"They would lose that too," George Hensley said. "The use of my license is free, I don't charge the city a dime."

Burgin Treasurer and City Clerk Michelle Russell said Jay Scott, a criminal investigator with the Kentucky Attorney General's Louisville office, visited city hall and asked to look through the invoices.

"They wanted copies of any contracts we'd entered into since George Hensley had become mayor," Russell said. "But we hadn't entered into any contracts."

Mayor Hensley insists there is no conflict of interest in employing Shane according to the Mercer Country Code of Ethics.

"My son was hired by another administration," Hensley said. "I had no ties to the city at all, except for letting them use my license."

He said former Burgin Mayor Dale Turner decided to keep Shane Hensley on an as needed basis because he knew where all the water meters were.

In 2012, after Katrina Sexton complained to the council about Shane Hensley's employment status, City Attorney Tom Hensley explained the city contracted the management of the water department to George Hensley, and anyone working for the department were Hensley's employees, not the city's, and were covered by Hensley's worker's compensation and liability insurance.

Hensley dissolved his company before he was elected to the city council in 2012. He said his son has liability insurance.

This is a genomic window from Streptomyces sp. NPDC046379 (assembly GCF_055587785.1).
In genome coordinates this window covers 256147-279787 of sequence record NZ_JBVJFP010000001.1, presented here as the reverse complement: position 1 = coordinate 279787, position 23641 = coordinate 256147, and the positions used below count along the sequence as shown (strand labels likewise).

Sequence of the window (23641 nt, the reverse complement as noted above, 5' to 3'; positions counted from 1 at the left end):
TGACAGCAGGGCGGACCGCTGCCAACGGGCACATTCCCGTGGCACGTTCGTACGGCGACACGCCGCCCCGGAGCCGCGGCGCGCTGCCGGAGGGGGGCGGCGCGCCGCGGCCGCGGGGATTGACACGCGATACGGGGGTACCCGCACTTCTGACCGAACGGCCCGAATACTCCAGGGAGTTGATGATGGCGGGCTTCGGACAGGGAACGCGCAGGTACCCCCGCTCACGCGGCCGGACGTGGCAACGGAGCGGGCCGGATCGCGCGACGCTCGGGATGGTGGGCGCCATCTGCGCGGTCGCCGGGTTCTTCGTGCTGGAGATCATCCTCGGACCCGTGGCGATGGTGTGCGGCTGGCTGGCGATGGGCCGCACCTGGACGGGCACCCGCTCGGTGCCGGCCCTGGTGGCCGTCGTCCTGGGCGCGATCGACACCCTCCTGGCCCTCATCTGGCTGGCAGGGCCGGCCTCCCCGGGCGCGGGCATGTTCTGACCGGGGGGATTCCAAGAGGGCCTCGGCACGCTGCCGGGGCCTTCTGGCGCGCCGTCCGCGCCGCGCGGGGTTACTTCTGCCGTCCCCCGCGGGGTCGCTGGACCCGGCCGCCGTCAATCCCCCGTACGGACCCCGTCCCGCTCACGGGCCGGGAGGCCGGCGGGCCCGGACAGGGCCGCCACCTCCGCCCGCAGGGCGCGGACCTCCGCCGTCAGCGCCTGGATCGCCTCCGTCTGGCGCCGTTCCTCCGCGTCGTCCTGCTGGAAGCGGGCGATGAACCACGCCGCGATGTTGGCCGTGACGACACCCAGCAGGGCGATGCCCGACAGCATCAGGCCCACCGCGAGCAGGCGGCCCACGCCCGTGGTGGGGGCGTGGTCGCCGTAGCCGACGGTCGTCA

Cooper said he is uncomfortable with the mayor writing checks for his son with little or no oversight.

"I pay taxes," Cooper said. "That just doesn't seem right to me."

He has been struggling with how Burgin has been run for a while. In June he abstained from voting to opt out of a contract with Ray West to plow city streets. The idea to allow West's contract to expire was the mayor's. Hensley said the city could save money by hiring a contractor on an as needed basis. (At last week's meeting, the council decided to advertise for bids for snow plowing.)

At the regular city council meeting on Oct. 13, Cooper refused to approve the city's monthly expenditures, saying he didn't want to vote when the city attorney was absent. The special meeting was called mainly to approve expenditures.

Cooper believes the city would save money hiring one full-time employee rather than paying a separate fee for each job. He said it wouldn't even bother him if Shane Hensley was hired for that position.

"I'm not going after a vendetta," Cooper said. "All I have said or done is only to benefit the city and the citizens of Burgin."

What bothers him is the lack of oversight. That's why he's not resigning.

At last week's meeting, Burgin City Attorney Tom Hensley advised him to take a week to reconsider. If he still wanted to resign he should bring it back in written form. Cooper said he thought about it long and hard, but after several citizens and council members asked him to stay, he changed his mind.

"This needs to be fixed," Cooper said.

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Original Publication Date: November 5, 2015